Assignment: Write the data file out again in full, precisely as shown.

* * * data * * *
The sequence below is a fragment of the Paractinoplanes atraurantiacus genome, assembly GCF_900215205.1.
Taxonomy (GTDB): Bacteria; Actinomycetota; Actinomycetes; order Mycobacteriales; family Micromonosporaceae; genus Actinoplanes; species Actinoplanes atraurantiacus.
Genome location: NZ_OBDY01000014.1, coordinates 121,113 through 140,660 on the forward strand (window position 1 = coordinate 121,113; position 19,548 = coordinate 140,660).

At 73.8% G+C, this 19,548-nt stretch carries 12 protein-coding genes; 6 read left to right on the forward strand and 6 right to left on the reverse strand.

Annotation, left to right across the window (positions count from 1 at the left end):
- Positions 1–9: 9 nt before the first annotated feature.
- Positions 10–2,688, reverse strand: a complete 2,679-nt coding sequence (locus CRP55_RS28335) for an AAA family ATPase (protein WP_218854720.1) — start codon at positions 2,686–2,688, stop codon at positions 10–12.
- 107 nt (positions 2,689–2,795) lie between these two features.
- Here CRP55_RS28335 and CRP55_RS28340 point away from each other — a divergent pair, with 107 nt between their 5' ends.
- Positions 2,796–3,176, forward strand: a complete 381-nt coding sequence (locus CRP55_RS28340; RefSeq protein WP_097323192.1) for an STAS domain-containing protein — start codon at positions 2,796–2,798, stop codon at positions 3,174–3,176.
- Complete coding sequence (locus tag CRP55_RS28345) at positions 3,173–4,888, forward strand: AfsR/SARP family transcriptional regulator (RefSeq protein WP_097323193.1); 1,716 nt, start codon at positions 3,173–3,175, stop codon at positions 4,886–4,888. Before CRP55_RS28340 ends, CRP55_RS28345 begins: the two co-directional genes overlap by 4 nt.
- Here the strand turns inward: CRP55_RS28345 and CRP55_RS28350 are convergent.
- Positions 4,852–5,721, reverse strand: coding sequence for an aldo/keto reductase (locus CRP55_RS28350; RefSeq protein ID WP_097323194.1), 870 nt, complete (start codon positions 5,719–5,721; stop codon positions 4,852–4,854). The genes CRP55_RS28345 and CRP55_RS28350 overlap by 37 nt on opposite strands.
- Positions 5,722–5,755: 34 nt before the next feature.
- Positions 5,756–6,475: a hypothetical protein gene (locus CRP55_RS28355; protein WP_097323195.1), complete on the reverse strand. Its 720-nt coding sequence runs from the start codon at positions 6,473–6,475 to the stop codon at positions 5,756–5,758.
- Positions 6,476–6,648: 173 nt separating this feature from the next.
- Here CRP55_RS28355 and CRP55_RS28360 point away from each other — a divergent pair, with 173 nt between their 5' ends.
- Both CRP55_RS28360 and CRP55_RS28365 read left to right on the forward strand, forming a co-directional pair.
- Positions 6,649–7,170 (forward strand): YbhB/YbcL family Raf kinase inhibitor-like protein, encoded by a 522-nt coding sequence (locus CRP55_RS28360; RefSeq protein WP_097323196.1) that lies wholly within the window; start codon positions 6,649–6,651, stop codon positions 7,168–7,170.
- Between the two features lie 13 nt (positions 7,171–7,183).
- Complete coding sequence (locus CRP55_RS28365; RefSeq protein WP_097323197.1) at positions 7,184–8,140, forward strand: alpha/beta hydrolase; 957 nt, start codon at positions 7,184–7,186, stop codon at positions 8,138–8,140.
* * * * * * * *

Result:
The sequence below is a fragment of the Paractinoplanes atraurantiacus genome, assembly GCF_900215205.1.
Taxonomy (GTDB): Bacteria; Actinomycetota; Actinomycetes; order Mycobacteriales; family Micromonosporaceae; genus Actinoplanes; species Actinoplanes atraurantiacus.
Genome location: NZ_OBDY01000014.1, coordinates 121,113 through 140,660 on the forward strand (window position 1 = coordinate 121,113; position 19,548 = coordinate 140,660).

At 73.8% G+C, this 19,548-nt stretch carries 12 protein-coding genes; 6 read left to right on the forward strand and 6 right to left on the reverse strand.

Annotation, left to right across the window (positions count from 1 at the left end):
- Positions 1–9: 9 nt before the first annotated feature.
- Positions 10–2,688, reverse strand: a complete 2,679-nt coding sequence (locus CRP55_RS28335) for an AAA family ATPase (protein WP_218854720.1) — start codon at positions 2,686–2,688, stop codon at positions 10–12.
- 107 nt (positions 2,689–2,795) lie between these two features.
- Here CRP55_RS28335 and CRP55_RS28340 point away from each other — a divergent pair, with 107 nt between their 5' ends.
- Positions 2,796–3,176, forward strand: a complete 381-nt coding sequence (locus CRP55_RS28340; RefSeq protein WP_097323192.1) for an STAS domain-containing protein — start codon at positions 2,796–2,798, stop codon at positions 3,174–3,176.
- Complete coding sequence (locus tag CRP55_RS28345) at positions 3,173–4,888, forward strand: AfsR/SARP family transcriptional regulator (RefSeq protein WP_097323193.1); 1,716 nt, start codon at positions 3,173–3,175, stop codon at positions 4,886–4,888. Before CRP55_RS28340 ends, CRP55_RS28345 begins: the two co-directional genes overlap by 4 nt.
- Here the strand turns inward: CRP55_RS28345 and CRP55_RS28350 are convergent.
- Positions 4,852–5,721, reverse strand: coding sequence for an aldo/keto reductase (locus CRP55_RS28350; RefSeq protein ID WP_097323194.1), 870 nt, complete (start codon positions 5,719–5,721; stop codon positions 4,852–4,854). The genes CRP55_RS28345 and CRP55_RS28350 overlap by 37 nt on opposite strands.
- Positions 5,722–5,755: 34 nt before the next feature.
- Positions 5,756–6,475: a hypothetical protein gene (locus CRP55_RS28355; protein WP_097323195.1), complete on the reverse strand. Its 720-nt coding sequence runs from the start codon at positions 6,473–6,475 to the stop codon at positions 5,756–5,758.
- Positions 6,476–6,648: 173 nt separating this feature from the next.
- Here CRP55_RS28355 and CRP55_RS28360 point away from each other — a divergent pair, with 173 nt between their 5' ends.
- Both CRP55_RS28360 and CRP55_RS28365 read left to right on the forward strand, forming a co-directional pair.
- Positions 6,649–7,170 (forward strand): YbhB/YbcL family Raf kinase inhibitor-like protein, encoded by a 522-nt coding sequence (locus CRP55_RS28360; RefSeq protein WP_097323196.1) that lies wholly within the window; start codon positions 6,649–6,651, stop codon positions 7,168–7,170.
- Between the two features lie 13 nt (positions 7,171–7,183).
- Complete coding sequence (locus CRP55_RS28365; RefSeq protein WP_097323197.1) at positions 7,184–8,140, forward strand: alpha/beta hydrolase; 957 nt, start codon at positions 7,184–7,186, stop codon at positions 8,138–8,140.